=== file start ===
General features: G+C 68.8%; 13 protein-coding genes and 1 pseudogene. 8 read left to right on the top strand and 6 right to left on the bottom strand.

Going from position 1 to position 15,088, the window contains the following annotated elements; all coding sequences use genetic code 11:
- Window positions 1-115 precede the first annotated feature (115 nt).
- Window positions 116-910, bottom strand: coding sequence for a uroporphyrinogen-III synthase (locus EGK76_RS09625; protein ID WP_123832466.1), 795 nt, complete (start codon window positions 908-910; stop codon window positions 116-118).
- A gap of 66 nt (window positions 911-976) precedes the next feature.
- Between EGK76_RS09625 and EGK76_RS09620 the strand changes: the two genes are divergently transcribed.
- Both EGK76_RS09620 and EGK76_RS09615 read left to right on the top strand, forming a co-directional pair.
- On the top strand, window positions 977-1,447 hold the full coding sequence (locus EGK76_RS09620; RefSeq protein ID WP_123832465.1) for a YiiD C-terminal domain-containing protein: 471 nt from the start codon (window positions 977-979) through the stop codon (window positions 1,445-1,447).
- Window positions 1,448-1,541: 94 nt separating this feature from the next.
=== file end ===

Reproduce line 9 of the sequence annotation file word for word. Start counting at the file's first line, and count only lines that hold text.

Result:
- Window positions 1,448-1,541: 94 nt separating this feature from the next.